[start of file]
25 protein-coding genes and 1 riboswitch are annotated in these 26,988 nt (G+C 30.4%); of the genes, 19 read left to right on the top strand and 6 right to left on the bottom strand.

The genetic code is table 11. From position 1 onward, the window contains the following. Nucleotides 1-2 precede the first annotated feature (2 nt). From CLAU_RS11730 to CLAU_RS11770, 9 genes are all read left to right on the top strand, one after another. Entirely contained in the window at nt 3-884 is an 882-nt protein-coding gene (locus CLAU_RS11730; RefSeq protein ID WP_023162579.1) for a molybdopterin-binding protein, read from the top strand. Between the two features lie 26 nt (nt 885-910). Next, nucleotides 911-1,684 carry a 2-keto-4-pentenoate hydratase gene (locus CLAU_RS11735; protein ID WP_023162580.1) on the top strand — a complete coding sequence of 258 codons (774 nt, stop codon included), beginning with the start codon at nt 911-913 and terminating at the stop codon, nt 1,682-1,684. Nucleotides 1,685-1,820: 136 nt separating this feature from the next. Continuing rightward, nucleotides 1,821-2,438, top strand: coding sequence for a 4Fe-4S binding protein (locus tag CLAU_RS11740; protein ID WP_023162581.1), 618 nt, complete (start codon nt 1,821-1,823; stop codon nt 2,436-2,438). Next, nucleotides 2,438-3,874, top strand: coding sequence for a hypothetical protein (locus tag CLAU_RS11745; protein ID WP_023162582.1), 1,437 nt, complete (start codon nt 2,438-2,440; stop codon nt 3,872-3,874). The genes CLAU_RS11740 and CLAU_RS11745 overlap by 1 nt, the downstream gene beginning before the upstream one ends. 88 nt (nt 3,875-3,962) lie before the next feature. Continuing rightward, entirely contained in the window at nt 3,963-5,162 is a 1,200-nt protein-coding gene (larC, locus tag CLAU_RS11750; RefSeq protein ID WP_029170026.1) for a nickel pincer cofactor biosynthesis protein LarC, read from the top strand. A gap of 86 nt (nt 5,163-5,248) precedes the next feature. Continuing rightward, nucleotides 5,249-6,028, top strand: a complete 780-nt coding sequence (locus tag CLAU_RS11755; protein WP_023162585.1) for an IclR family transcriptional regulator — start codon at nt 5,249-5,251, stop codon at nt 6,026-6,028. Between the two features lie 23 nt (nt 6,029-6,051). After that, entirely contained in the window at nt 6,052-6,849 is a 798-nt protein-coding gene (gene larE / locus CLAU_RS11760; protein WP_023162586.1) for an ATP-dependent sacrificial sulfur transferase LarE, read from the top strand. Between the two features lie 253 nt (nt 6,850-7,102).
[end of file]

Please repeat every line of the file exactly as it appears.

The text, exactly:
25 protein-coding genes and 1 riboswitch are annotated in these 26,988 nt (G+C 30.4%); of the genes, 19 read left to right on the top strand and 6 right to left on the bottom strand.

The genetic code is table 11. From position 1 onward, the window contains the following. Nucleotides 1-2 precede the first annotated feature (2 nt). From CLAU_RS11730 to CLAU_RS11770, 9 genes are all read left to right on the top strand, one after another. Entirely contained in the window at nt 3-884 is an 882-nt protein-coding gene (locus CLAU_RS11730; RefSeq protein ID WP_023162579.1) for a molybdopterin-binding protein, read from the top strand. Between the two features lie 26 nt (nt 885-910). Next, nucleotides 911-1,684 carry a 2-keto-4-pentenoate hydratase gene (locus CLAU_RS11735; protein ID WP_023162580.1) on the top strand — a complete coding sequence of 258 codons (774 nt, stop codon included), beginning with the start codon at nt 911-913 and terminating at the stop codon, nt 1,682-1,684. Nucleotides 1,685-1,820: 136 nt separating this feature from the next. Continuing rightward, nucleotides 1,821-2,438, top strand: coding sequence for a 4Fe-4S binding protein (locus tag CLAU_RS11740; protein ID WP_023162581.1), 618 nt, complete (start codon nt 1,821-1,823; stop codon nt 2,436-2,438). Next, nucleotides 2,438-3,874, top strand: coding sequence for a hypothetical protein (locus tag CLAU_RS11745; protein ID WP_023162582.1), 1,437 nt, complete (start codon nt 2,438-2,440; stop codon nt 3,872-3,874). The genes CLAU_RS11740 and CLAU_RS11745 overlap by 1 nt, the downstream gene beginning before the upstream one ends. 88 nt (nt 3,875-3,962) lie before the next feature. Continuing rightward, entirely contained in the window at nt 3,963-5,162 is a 1,200-nt protein-coding gene (larC, locus tag CLAU_RS11750; RefSeq protein ID WP_029170026.1) for a nickel pincer cofactor biosynthesis protein LarC, read from the top strand. A gap of 86 nt (nt 5,163-5,248) precedes the next feature. Continuing rightward, nucleotides 5,249-6,028, top strand: a complete 780-nt coding sequence (locus tag CLAU_RS11755; protein WP_023162585.1) for an IclR family transcriptional regulator — start codon at nt 5,249-5,251, stop codon at nt 6,026-6,028. Between the two features lie 23 nt (nt 6,029-6,051). After that, entirely contained in the window at nt 6,052-6,849 is a 798-nt protein-coding gene (gene larE / locus CLAU_RS11760; protein WP_023162586.1) for an ATP-dependent sacrificial sulfur transferase LarE, read from the top strand. Between the two features lie 253 nt (nt 6,850-7,102).